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Weber - Class, Status, Party

Weber - Class, Status, Party - W FROMMAX VWE’BEHELEssays...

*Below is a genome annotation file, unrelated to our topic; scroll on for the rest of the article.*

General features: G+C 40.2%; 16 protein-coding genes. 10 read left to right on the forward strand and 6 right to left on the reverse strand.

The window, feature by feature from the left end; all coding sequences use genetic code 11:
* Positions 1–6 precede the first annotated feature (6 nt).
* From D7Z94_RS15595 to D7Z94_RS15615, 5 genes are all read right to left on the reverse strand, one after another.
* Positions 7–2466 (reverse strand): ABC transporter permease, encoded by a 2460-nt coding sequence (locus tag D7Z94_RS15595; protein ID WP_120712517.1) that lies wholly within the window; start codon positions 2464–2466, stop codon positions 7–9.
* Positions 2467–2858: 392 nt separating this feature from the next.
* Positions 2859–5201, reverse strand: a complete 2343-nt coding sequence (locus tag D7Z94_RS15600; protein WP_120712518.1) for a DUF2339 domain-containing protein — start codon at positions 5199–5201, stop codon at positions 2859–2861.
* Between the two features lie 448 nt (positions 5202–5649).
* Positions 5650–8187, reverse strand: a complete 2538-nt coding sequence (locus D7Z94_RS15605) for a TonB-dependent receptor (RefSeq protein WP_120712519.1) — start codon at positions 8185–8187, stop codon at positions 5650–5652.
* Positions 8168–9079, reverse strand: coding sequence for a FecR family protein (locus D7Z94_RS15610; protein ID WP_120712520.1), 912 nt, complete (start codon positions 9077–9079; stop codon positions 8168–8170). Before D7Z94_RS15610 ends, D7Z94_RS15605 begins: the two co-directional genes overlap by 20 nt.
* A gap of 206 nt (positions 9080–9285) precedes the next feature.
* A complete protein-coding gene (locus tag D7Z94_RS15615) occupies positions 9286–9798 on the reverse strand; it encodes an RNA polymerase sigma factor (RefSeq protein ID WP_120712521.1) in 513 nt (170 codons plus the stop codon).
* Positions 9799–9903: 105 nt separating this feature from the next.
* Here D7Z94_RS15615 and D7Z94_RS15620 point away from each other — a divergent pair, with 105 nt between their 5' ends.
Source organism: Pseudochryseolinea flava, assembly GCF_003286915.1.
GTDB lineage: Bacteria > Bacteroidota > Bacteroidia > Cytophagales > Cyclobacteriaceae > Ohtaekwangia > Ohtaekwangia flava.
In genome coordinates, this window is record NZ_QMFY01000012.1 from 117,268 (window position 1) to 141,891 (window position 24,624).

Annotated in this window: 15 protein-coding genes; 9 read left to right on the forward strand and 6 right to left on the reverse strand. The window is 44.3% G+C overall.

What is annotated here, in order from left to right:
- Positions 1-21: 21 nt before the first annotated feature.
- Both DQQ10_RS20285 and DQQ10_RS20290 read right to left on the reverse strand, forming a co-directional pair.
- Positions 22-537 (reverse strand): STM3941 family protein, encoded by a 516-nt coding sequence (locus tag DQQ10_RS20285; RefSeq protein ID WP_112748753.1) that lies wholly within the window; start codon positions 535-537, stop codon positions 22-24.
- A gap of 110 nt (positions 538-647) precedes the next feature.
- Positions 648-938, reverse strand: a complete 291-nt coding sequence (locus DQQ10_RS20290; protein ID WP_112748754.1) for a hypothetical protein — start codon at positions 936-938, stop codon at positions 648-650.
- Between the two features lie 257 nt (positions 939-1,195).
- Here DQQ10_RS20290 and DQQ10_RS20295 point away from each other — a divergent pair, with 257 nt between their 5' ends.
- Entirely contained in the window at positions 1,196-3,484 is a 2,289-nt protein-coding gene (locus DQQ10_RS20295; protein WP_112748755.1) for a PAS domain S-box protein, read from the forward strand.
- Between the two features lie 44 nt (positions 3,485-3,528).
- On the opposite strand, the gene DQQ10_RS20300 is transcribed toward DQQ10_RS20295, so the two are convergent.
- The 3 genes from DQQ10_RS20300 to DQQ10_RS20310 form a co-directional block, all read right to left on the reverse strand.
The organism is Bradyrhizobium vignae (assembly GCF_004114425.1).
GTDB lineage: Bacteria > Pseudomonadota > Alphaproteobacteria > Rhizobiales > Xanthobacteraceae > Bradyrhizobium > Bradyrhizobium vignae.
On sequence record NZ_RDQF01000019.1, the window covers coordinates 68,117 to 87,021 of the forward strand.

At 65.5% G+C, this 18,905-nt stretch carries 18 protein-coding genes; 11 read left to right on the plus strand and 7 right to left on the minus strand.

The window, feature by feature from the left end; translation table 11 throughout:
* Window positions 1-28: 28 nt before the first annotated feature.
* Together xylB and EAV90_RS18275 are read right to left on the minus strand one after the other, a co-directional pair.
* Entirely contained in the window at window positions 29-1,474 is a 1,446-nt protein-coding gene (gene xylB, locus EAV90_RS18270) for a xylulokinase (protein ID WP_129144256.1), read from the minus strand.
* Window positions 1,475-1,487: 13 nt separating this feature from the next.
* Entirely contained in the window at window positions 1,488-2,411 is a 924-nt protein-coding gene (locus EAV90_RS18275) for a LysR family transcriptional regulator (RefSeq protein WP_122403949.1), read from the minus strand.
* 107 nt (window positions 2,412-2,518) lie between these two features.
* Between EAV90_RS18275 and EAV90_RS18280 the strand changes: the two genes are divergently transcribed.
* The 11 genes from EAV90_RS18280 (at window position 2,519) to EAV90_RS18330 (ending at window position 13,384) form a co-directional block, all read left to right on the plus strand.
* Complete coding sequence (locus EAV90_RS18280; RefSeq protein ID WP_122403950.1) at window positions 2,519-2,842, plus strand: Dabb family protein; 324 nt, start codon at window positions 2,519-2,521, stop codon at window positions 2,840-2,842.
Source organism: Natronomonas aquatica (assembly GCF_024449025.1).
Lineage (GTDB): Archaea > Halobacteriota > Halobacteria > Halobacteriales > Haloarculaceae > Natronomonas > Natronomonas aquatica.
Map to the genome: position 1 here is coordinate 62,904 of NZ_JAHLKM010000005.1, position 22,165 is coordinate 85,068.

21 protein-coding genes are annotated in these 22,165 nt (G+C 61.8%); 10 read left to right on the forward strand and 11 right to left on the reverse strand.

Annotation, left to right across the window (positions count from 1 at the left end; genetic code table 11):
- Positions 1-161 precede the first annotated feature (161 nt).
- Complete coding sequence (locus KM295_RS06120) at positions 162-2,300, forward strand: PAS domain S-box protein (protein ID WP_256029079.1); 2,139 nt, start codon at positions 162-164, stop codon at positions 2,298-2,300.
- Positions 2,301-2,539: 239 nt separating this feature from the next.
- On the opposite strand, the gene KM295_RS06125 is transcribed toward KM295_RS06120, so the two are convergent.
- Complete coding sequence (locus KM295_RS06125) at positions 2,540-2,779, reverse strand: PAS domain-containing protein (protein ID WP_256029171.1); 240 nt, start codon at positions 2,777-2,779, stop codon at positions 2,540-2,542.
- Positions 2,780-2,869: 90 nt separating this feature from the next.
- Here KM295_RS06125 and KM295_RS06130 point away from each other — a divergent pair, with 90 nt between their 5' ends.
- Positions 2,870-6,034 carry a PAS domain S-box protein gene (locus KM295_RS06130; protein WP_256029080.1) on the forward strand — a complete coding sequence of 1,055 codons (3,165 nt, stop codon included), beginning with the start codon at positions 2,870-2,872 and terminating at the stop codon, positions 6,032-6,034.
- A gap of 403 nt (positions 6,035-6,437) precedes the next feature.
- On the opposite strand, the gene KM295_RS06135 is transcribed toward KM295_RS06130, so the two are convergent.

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Unformatted text preview: W FROMMAX VWE’BEHELEssays in Sociology TRANSLATED, EDITED, AND WITH AN INTRODUCTION BY H. H. GERTH AND c. WRIGHT MILLS ‘ Copyright 1946 by Oxford University Press, First published by Oxford University Press, First issued as an Oxford University Press Inc. New York, 1946 paperback, 1958 This roprint,v1979-2 pnmm m my mum 5mm OF AMERICA ‘ OXFORD UNIVERSITY PRESS NEW YORK VII. Class, Status, Party I: ECONOMICALLY DETERMINED POWER AND THE SOCIAL 01mm LAW exists when there is a probability that an order will be upheld by a specific staff of men who will use physical or psychical compulsion with the intention of obtaining conformity with the order, or of inflicting sanctions for infringement of it.* The structure of every legal order di— . rectly influences the distribution of power, economic or otherwise, within its respective community. This is true of all legal orders and not only that of the state. In general, we understand by ‘power’lthe chance of a ' man or of a number of men to realize their own will in a communal action even against the resistance of others who are participating in the' action. 'Economically cenditioned’ power is not, of course, identical with ‘pOWer’ as such. On the contrary, the emergence of economic power may be the consequence of power existing on other grounds. Man does not strive for power only in order to enrich himself economically. Power, including economic power, may be valued ‘for its own sake.’ Very fre- quently the striving for power is also conditioned by .the social ‘honor’ it entails. Not all power, however, entails social honor: The typical Amer- ican Boss, as well as the typical big speculator, deliberately relinquishes social honor. Quite generally, 'mere economic' power, and especially 1'nalted’ money power, is by no means a recognized basis of social honor. Nor is power the only basis of social honor. Indeed, social honor, or prestige, may even be the basis of political or economic power, and very frequently has been. Power, as well as honor, may be guaranteed by the legal order, but, at least normally, it is not their primary source. The “ Wins-emf: and Gesture/wit, part xix, chap. 4, pp. 631-40. The first sentence in para- graph one and the several definitions in this chapter which are in brackets do not appear in the original text. They have been taken from other contexts of Wirtrcfiafl and Gore]!- schaft. ‘ 180 VA CLASS, srarus, man 131 I legal order is rather an additional factor that enhances the chancc tea hold power or honor; but it cannot always secure them. The way in which social honor is distributed in a community but “seen typical groups participating in this distribution we may call the. “axial order.’ The social order and the economic order are, of course, similarly related to the ‘legal order.’ However, the social and the econOmic flrdcr . are not identical. The economic order is for us merely the Way in whifih economic goods and services are distributed and used. The social order is of course conditioned by the economic order to a high degree, and in its turn reacts upon it. Now: ‘classes,’ ‘status groups,’ and ‘parties’ are phenomena 0f the: fiifi,‘ tribution 'of power within a community. 2: DETERMINATION or CLASS-SITUATION BY MARKET-Srmn-rror-r In our terminology, ‘classes’ are not communities. they merely repre- sent possible, and frequent, bases for communal action. We 11:13}; speak of a ‘class’ when (I) a number of people have in common a specific: causal component of their life chances, in so far as (2) this component is rein-c, sented exclusively by economic interests in the possessxon of good _ s and opportunities for income, and (3) is represented under the conciusoaafe of the commodity or labor markets. [These pomtsrefer to- class summaries? which we may express more briefly as the typical'chance for a $pr9 y of goods, external living conditions, and personal life experiences, an so far as this chance is determined by the amount and load of powcrg, or lack of such, to dispose of goods or skills for the sake of income in a give-m economic order. The term ‘class' refers to any group of people that is ' the same class situation] . . £0111: :15 1trhe most elemental economic fact that the way in which the (11;: position over material prOperty is distributed among a plurality of pop?) 1;; meeting competitively in the market for the purpose of excharligaezl1 11;: ‘1 :15 creates specific life chances. According to the law of margina tfi 13: 1.11 mode of distribution excludes the nonowners from competing or . :g fly valued goods; it favors the owners and, in fact, gives to the? a. 33::rtimy: to acquire such goods. Other thing: beingfipcpulalhppl: 2:) 2311:: has; who, tion monopolizes the opportunities or. pro a e Chan 6 th¢m_ It in“ provided with goods, do not necessarily have to ex. h 5 Who bang st enerall , their wet in price wars Wit . t ose , . ;:::::,tyzl:::,aha§e nothing to clifier but their services in native form or ‘rswa M I 82 I rowan goods in a form constituted through their own labor, and who above all are. compelled to get rid of these products in order barely to subsist This mode of distribution gives to the propertied a mono 01 on th. POSSlblllty of transferring property from the sphere of use asp a lfortune?’ to ‘ ' ’ ' ' ' fu the sphende of capital goods ; that IS, it gives them the entrepreneurial . nction an all chances to share directly or indirectly in returns on capi- tal. All this holds true within the area in which pure market condit' preyail. ‘Property’ and ‘lack of property’ are, therefore the basi ions gories of all class situations. It does not matter Whether, these tWc cate— gories become eflective in price wars or in competitive strug les 0 cate— Wlthln these categories, however, class situations are fugthelr diffs entiated: on the one hand, according to the kind of ro ert that ' I” able for returns; and, on the other hand, according to libepkinii of sei‘S '11:- that can be offered in the market. Ownership of domestic buildin S'Vlros ductive establishments; warehouses; stores; agriculturall usablge ,lzljnd' large and small holdings-w-quantitative differences with phssibly qualita: tive_conscquences——; ownership of mines; cattle; men (slaves)' dis osi— tion over mobile instruments of production, or capital goods of,a]l s}; t especrally money or objects that can be exchanged for mone easil In: at any time; disposition over products of one’s own labor oyr of dih:rs’ 1 ' I n u o ' - abor differing according to their various distances from consumability; - disposmon over transferable monopolies of any kind—all these distinc— trons differentiate the class situations of the propertied just as does ‘the meanin ’ ' ' g which they can and do give to the utilization of property, cspecrallyd to property which has money equivalence. Accordingly, the propertie , for instance, may belong to'the class of rentiers or to the class of entrepreneurs. ‘UEZZS; 1:1: havedrio property but who offer services are differentiated j , ' accor ing to their kinds of servrces as according to the wa in which. they make use of these services, in a continuous or discontinul: ous relation to a recipient. But always this is the generic connotation of the concept of class: that the kind of chance in the mar/(at is the decisive rgpépent which presents. a common condition for the individual’s fate. f s Situation is, in.this sense, ultimately ‘market situation.‘ Theeflect o naked possessmn per 5:, which among cattle breeders gives the non- owning slave or serf into the power of the cattle owner is onl a £0 runner of real ‘class’ formation. However, in the cattle loan anld in t1: naked‘severity of the law of debts in such communities for the first tim: mere. possession’ as such emerges as decisive for the, fate of the indiv i .r——<... _ ._.,.._. ...__nmn. “Lu-w “Jr-Wm" my. . ”finned .._M_4".... «Wu... ..._,«.-..,. cuss, STATUS, PARTY 183 vidual. This is very much in contrast to the agricultural communities based on labor. The creditor-debtor relation becomes the basis of ‘class situations’ only in those cities where a ‘credit market,’ however primi- tive, with rates of interest increasing according to the extent of dearth and a factual monopolization of credits, is developed by a plutocracy. Therewith ‘class struggles’ begin. Those men whose fate is not determined by the chance of using goods or services for themselves on the market, e.g. slaves, are not, however, a ‘class’ in the technical sense of the term. They are, rather, a ‘status group.’ 3: COMMUNAL ACTION FLOWING FROM CLASS INTEREST According to our terminology, the factor that creates ‘class’ is unam— biguously economic interest, and indeed, only those interests involved in the existence of the ‘market.’ Nevertheless, the concept of ‘class-interest’ is an ambiguous one: even as an empirical concept it is ambiguous as soonas one understands by it something other than the factual direction of interests following 'with a certain probability from the class situation for a certain ‘average’ of those people subjected to the class situation. The .class situation and other circumstances remaining the same, the direction in' which the individual worker, for instance, is likely to pursue his in~ I terests may vary widely, according to whether he is constitutionally quali- fied for the task at hand to a high, to an average, or' to a low degree. In the same way, the direction of interests may vary according to whether or not a communal action of a larger. or smaller portion of those commonly affected by the ‘class situation,’ or even an association among them, e.g. a ‘trade union,’ has grown out of theclass situation from which the individual may or may not expect promising results. [Communal action refers to that action which is oriented to the feeling of the actors that they belong together. Societal action,'on the other hand, is oriented to a rationally motivated adjustment of interests.] The rise of societal or . even of communal action from a common class situation is by no means a universal phenomenon. - The class situation may be restricted in its effects to the generation of essentially similar reactions, that is to say, within our terminology, of ‘mass actions." However, it may not have even this result. Furthermore, often merely an amorphous communal action emerges. For example, the ‘mur— muring’ of the workers known in ancient oriental ethics: the moral disap— ' proval of the work-master’s conduct, which in its practical significance was 184 i - rowan {2.135313333525355535;éifriasmily tipi‘cil Phimm Of ”my the .. ,ame,tesowow’ "' ltiltligkpf‘ work effort) of laborers by vii-rue of tacit agreirrizii: ¥::::;:c1::: 311;; a(<::tci)::1rsr,iiii-Eatlhactio-ri’ and possibly ‘societal action,’ emerges from the ditions . e members of a class is linked to general cultural con- ‘ emcnt , efspefiially to those of an intellectual sort. It is also linked to the linked t: t}; :rzpptrasts thit have already evolved, and is especially come u f par‘cncy o‘ the connections between the causes and the q ences o the class srtuatron.’ For however different life chances ma . . . . y be, this fact in itself, according to all experience, by no means gives , Erih :ob‘class action" (communal action by the members of a class). The digtipctlyeizgocgpiplon? and the results of the class situation must be felt mm as an gbsomtel. or only then the contrast of life chances can be . either ( h . e y‘giv'en fact to be accepted, but as a resultant from th I) t e given distribution of property, or (2) the structure of the cpncrete economic order. It is only then that peeple may react against przt:sissbsUuptur; not only through acts oi an intermittent and irrational Sim ti , ,ut in t e form of rational assocration. There have been ‘class sorta gig-leaf tkhe first category (r), of a specifically naked and transparent Gian, th ur an centers of Antiquity and during the Middle Ages; espe— - lizecy tr :1; whirelniggeat forlrtunes were accumulated by factually monopo- Furthermorg and: ustrial products of these localities or in foodstufls. . , . r certain Circumstances, in the rural economy of the mg: divirse periods, when agriculture was increasingly exploited in a perm (:31: tmg manner. The most important historical example of the cgory (2) is the class Situation of the modern ‘proletariat.’ 4: Types or ‘CLAss Smuocta’ Th ' nfim usbcivery class may be the carrier of any one of the possibly in- . . . era e forms of class action,’ but this is not necessarily so. In any case, a class does not, in itself constitute a community To treat ‘ l ’ conceptually as having the same value as ‘community; leads to dis: .thIl. That men in the same class situation regularly react in mass actio - to such tangible situations as economic ones in the direction of th m interests that are most adequate to their average number is an im 0 tam: and after all simple fact for the understanding of historical events PAl) n . all, this fact must not lead to that kind of pseudmscienfific o erat’o O'vl: the concepts of,‘class’ and ‘class interests’ so frequently founfil this;1 d2]; ‘ ’ -.n._.,n,. be up. cLAss, stra'rus, marry ‘ 185 and which has found its most classic expression in the statement of a tal— ented author, that the individual may be in error concerning his interests but that the ‘class’ is ‘infallible’ about its interests. Yet, if classes as such are not communities, nevertheless class situations emerge only on the basis of: communalization. The communal action that brings forth class situations, however, is not basically action between members of the identical class; it is an action between members of different classes. Com- munal actions that directly determine the class situation of the worker and the entrepreneur are: the labor market, the commodities market, 'and the capitalistic enterprise. But, in its turn, the existence of a capital— istic enterprise presupposes that a very specific communal action exists and that it is specifically structured to protect the possession of goods per se, and especially the power of individuals to dispose, in principle freely, over the means of production. The existence of a capitalistic enter- prise is preconditioned by a specific kind of ‘legal order.’ Each kind of class situation, and above all when it rests upon the power'of property per 5:, will become most clearly efficacious when all other determinants. of reciprocal relations are, as far as possible, eliminated in their signifi- cance. It is in this way that the utilization of the power of property in the market obtains its most sovereign importance. ‘ Now ‘status groups’ hinder the strict carrying through of the sheer market principle. In the present context they are of interest to us only from this one point of view. Before we briefly consider them, note that not much of a general nature can be said about the more specific kinds of antagonism between ‘classes’ (in our meaning of the term). The great shift, which has been going on continuously in the past, and up to our times, may be summarized, although at the cost of some precision: the struggle in which class situations are effective has progressively shifted from consumption credit toward, first, competitive struggles in the com— modity market and, then, toward price wars on the labor market. The ‘class struggles’ of antiquity—to the extent that they were genuine class struggles and not struggles between status groupSH—were initially carried on by indebted peasants, and perhaps also by artisans threatened by debt bondage and struggling against urban creditors. For debt bondage is the normal result of the difierentiation of wealth in commercial cities, espe- cially in seaport cities. A similar situation has existed among cattle breeders. Debt relationships as such produced class action up to the time of Cataline. Along with this, and with an increase in provision of grain , for the city by transporting it from the outside, the struggle over the 186 ' POWER means of sustenance emerged. It centered in the first place around the provision of bread and the determination of the price of bread. It lasted , throughout antiquity and the entire Middle Ages. The ’propertylcss as such flocked together against those who actually and supposedly were interested in the dearth of bread. This fight spread until it involved all those commodities essential to the way of life and to handicraft. produc‘ tron. There were only incipient discussions ofswage disputes in antiquity and in the Middle Ages. But they have been slowly increasing up into modern times. In the earlier periods they were completely secondary to slave rebellions as well as to fights in the commodity market. The propertyless of antiquity and of the Middle Ages protested against monopolies, preemption, forestalling, and the withholding of goods from the market in order to raise prices. Today the central issue is the deter mmation of the price of labor. , This transition is represented by the fight for access to the market and for the determination of the price of products. Such fights went on . between merchants and workers in the putting-out system of domestic handicraft during the transition to modern times. Since it is quite a gen- eral phenomenon we must mention here that the class antagonisms that i are conditioned through the market situation are usually most bitter between those who actually and directly participate as opponents in price wars. It is not the rentier, the share—holder, and the banker who suffer the 111 will of the worker, but almost exclusively the manufacturer and the busmess executives who are the direct opponents of workers in price ' wars. This is so in spite of the fact that it is precisely the cash boxes of fhe rather, the share-holder, and the banker into which the more or less . unearned gains flow, rather than into the pockets of the manufacturers or of the business executives. This simple state of affairs has very fre-' quently been decisive for the role the class situation has played in the formation of political parties. For example, it has made possible the varieties of patriarchal socialism and the frequent attempts—~formerly, at least—of threatened status groups to form alliances with the proletariat against the ‘bourgeoisie.’ 5: STATUS HONOR / .In contrast to claSSes, status group: are normally communities. They are, however, often of an amorphous kind. In contrast to the purely economically deternuned..‘class situation’ we wish to designate as ‘status W“- __r___ . m... .. -..fi..4_4‘ .Hm»—- ,, CLASS, STATUS, mart 187 situation’ every typical component of the life fate of men that is deter- mined by a specific, positive or negative, social estimation of firmer. This honor may be connected with any quality shared by a. plurality, and, of course, it can be knit to a class situation: class distinctions are linked in, the most varied ways with status distinctions. Property as such is not al— ways recognized as a status qualification, but in the long run it is, and with extraordinary regularity. In the subsistence economy of the organ— ized neighborhood, very often the richest man is’simply the Chieftain. However, this often means only an honorific preference. For example, ‘ in the so-called pure modern ‘democracy,’ that is, one devoid of any ex- pressly ordered status privileges for individuals, it may be that only the families coming under approximately the same tax class dance with one another. This example is reported of certain smaller Swiss cities. But status honor need not necessarily be linked with a ‘class situation.’ On the contrary, it normally stands in sharp opposition to the pretensions of sheer property. Both propertied and propertyless people can belong to the same status group, and frequently they do with very tangible consequences. This ‘equality’ of social esteem may, however, in the long run become quite precarious. The ‘equality’ of status amon...